Colloque, 22 octobre 2010

Photographie et pouvoir d’État: la création d’un état de guerre

Ariella Azoulay
Imaginaires du présent: Photographie, politique et poétique de l’actualité, événement organisé par Vincent Lavoie et Mirna Boyadjian

Titre en anglais: Declaring the State of Israel: Declaring a State of War -The Victory Shot

When Jean Baudrillard wrote The Gulf War Did Not Take Place (1991) many claimed he had dishonored the memory of those who had fought and died in the Gulf conflict. Others simply dismissed the work as eccentric. After the initial shock wore off, however, many began to recognize the breakthrough that the text marked and the possibilities it opened for rethinking war and its contribution to political economy. Within the Israeli context, whether directly affected by Baudrillard or as a result of a growing criticism of the Israelis violent control of the Palestinians, a critical discourse of war has taken shape since the first Lebanon War that is not exclusive to state officials and the military. For the past fifteen years, as Israel’s large-scale military operations have become more frequent, discursive debates focused on war and other military “operations”—in an attempt to determine whether war was indeed a proper appellation for Israel’s exercise of force—has become a routine practice of people from across the political spectrum. Nearly every time Israel deploys the military—for instance, the operations named “Grapes of Wrath,” “Defensive Shield,” “Peace for the Galilee,” and “Cast Lead”—the question arises whether it is, in fact, a war or merely a “campaign.”. Until the First Intifada in 1987 the identity of these operations have appeared indisputable but since then, with this new discourse in place, even wars of the past have undergone a reexamination. Just as Baudrillard challenges the definition of war, one could also describe the attempts in Israel to call a situation “war”—or deprive it of this label—as a challenge to the State and a call for greater participation in a discourse that has been exclusively  controlled by the state. However, my claim is that in the Israeli context this is an uncritical description that misses the point.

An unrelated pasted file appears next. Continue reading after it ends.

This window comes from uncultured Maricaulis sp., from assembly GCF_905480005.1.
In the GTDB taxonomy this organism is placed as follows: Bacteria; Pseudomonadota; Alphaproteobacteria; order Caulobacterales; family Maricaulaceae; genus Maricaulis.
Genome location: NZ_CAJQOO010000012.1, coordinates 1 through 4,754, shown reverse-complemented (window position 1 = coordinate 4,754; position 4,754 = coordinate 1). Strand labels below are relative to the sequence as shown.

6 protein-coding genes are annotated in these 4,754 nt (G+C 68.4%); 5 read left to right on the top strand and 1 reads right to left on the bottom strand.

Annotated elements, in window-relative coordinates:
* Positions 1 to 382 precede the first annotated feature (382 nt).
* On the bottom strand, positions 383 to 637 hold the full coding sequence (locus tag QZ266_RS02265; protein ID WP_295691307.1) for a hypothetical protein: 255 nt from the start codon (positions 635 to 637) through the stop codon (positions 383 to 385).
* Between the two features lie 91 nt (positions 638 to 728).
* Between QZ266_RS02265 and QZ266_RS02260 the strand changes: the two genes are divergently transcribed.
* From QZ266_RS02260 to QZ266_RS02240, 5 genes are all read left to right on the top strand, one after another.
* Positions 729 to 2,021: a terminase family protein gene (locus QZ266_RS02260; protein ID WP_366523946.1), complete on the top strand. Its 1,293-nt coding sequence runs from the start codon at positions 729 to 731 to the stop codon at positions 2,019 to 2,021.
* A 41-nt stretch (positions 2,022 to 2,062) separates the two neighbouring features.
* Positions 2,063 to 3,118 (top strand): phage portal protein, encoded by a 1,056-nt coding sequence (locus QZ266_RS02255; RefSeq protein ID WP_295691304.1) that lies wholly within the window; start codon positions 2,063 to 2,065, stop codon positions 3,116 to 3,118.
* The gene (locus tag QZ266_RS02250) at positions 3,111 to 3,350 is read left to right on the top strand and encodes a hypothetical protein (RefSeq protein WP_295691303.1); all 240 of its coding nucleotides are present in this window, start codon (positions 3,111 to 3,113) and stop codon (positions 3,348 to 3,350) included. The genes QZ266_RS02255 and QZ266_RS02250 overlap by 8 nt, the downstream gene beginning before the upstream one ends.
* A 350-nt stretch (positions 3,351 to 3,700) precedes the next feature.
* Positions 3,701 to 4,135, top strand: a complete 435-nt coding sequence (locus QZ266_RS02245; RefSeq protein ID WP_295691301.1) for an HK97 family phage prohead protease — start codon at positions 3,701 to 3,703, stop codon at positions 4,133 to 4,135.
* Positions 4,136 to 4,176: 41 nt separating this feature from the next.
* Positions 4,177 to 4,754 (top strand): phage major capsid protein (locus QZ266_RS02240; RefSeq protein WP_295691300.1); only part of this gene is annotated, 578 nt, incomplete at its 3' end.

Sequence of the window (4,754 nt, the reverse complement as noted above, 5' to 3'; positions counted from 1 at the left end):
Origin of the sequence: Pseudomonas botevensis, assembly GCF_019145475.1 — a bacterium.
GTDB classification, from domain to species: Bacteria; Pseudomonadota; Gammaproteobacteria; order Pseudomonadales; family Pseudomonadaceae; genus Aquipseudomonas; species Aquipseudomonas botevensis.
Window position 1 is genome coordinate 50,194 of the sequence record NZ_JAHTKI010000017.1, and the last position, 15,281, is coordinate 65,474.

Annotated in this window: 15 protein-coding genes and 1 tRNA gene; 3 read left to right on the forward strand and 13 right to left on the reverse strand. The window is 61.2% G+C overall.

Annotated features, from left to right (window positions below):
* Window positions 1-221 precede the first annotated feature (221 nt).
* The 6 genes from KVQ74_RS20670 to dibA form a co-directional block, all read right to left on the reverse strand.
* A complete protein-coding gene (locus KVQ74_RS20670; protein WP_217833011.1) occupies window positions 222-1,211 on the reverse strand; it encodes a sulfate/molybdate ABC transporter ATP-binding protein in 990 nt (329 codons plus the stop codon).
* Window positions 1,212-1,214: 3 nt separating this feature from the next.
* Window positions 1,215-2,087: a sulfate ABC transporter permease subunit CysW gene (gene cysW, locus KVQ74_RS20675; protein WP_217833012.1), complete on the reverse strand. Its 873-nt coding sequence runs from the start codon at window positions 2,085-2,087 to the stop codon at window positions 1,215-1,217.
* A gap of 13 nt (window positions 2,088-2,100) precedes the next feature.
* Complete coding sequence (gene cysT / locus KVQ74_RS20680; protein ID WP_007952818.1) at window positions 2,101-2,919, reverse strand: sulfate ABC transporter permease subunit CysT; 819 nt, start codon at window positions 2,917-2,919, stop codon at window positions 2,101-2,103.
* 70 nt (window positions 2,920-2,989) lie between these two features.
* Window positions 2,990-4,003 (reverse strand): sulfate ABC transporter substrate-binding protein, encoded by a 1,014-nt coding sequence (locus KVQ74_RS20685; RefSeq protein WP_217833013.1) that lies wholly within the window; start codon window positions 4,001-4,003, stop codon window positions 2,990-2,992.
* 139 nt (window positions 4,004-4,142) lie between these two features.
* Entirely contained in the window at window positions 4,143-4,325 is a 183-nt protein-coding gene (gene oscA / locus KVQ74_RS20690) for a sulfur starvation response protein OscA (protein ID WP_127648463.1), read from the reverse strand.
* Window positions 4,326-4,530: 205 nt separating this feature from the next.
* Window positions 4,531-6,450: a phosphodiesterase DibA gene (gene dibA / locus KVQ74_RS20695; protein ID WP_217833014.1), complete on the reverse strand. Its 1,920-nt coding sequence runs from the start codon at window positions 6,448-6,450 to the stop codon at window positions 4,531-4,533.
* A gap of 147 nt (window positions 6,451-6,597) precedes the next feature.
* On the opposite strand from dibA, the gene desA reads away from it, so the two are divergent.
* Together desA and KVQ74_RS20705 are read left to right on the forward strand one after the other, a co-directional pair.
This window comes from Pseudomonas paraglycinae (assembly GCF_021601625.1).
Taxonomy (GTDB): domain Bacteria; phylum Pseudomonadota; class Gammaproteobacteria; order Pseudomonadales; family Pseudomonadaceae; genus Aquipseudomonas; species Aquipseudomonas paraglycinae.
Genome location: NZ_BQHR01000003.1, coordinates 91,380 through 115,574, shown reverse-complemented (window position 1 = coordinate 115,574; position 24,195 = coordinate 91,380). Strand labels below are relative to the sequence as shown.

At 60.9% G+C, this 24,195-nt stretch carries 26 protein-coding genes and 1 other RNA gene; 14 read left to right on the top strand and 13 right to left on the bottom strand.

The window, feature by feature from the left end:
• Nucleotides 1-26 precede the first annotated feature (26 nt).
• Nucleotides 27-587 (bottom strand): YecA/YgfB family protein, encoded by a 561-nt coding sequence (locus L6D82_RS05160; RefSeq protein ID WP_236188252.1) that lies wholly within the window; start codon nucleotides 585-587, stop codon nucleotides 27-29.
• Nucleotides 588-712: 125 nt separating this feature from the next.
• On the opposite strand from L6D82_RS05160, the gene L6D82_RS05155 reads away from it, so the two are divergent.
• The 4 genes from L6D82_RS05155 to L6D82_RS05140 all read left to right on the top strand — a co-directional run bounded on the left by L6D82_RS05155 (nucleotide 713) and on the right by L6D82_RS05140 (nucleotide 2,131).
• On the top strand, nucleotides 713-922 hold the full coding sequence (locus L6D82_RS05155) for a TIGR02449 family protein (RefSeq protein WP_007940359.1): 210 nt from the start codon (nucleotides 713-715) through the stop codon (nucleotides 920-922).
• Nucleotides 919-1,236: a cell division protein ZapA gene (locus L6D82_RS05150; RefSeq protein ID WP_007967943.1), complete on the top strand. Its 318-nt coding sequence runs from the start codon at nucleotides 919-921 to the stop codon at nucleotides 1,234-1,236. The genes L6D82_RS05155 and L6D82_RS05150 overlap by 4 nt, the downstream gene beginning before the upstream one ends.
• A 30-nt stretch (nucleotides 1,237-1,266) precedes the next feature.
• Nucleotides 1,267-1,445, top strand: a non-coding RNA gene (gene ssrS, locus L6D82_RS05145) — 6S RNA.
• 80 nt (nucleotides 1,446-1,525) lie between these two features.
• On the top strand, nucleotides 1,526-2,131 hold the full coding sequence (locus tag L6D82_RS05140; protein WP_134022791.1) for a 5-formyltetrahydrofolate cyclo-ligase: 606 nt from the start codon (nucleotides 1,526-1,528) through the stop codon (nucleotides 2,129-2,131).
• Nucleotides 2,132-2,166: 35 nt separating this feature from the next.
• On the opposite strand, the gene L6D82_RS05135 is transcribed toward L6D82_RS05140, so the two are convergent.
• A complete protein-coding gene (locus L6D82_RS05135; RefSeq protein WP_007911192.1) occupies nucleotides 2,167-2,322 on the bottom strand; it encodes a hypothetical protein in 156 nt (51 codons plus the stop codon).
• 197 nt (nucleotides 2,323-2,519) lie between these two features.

Ariella Azoulay est une philosophe et photographe israélienne. Elle a collaboré à de nombreux ouvrages collectifs qui portent sur la photographie, parmi lesquels Death’s Showcase: The Power of Image in Contemporary Democracy (MIT Press, 2001) qui a remporté le prix «Infinity Award for Writing» en 2002, délivré par le Centre International de la Photographie; Once Upon a Time: Photography Following Walter Benjamin (Bar Ilan University Press, 2006) et Testimony (Aperture, 2007). Son dernier livre, The Civil Contract of Photography, a été publié aux éditions Zone Books en 2008.

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